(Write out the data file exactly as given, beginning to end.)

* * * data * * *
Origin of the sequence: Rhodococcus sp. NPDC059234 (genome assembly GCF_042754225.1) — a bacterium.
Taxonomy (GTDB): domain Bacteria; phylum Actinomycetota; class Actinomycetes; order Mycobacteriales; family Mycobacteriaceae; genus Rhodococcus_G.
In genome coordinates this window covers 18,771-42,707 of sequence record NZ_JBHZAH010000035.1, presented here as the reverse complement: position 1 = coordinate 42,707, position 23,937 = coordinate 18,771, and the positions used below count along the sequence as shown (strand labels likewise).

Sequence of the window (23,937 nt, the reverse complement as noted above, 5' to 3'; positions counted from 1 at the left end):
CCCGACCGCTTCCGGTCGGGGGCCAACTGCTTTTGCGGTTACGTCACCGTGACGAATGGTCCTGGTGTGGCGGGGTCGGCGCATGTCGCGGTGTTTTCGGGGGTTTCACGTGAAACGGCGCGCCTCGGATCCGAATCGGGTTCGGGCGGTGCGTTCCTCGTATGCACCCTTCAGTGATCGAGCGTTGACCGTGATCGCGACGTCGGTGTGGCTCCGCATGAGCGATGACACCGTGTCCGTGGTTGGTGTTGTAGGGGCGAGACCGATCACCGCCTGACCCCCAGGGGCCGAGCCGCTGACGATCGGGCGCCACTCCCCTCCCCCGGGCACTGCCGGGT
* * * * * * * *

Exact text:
Origin of the sequence: Rhodococcus sp. NPDC059234 (genome assembly GCF_042754225.1) — a bacterium.
Taxonomy (GTDB): domain Bacteria; phylum Actinomycetota; class Actinomycetes; order Mycobacteriales; family Mycobacteriaceae; genus Rhodococcus_G.
In genome coordinates this window covers 18,771-42,707 of sequence record NZ_JBHZAH010000035.1, presented here as the reverse complement: position 1 = coordinate 42,707, position 23,937 = coordinate 18,771, and the positions used below count along the sequence as shown (strand labels likewise).

Sequence of the window (23,937 nt, the reverse complement as noted above, 5' to 3'; positions counted from 1 at the left end):
CCCGACCGCTTCCGGTCGGGGGCCAACTGCTTTTGCGGTTACGTCACCGTGACGAATGGTCCTGGTGTGGCGGGGTCGGCGCATGTCGCGGTGTTTTCGGGGGTTTCACGTGAAACGGCGCGCCTCGGATCCGAATCGGGTTCGGGCGGTGCGTTCCTCGTATGCACCCTTCAGTGATCGAGCGTTGACCGTGATCGCGACGTCGGTGTGGCTCCGCATGAGCGATGACACCGTGTCCGTGGTTGGTGTTGTAGGGGCGAGACCGATCACCGCCTGACCCCCAGGGGCCGAGCCGCTGACGATCGGGCGCCACTCCCCTCCCCCGGGCACTGCCGGGT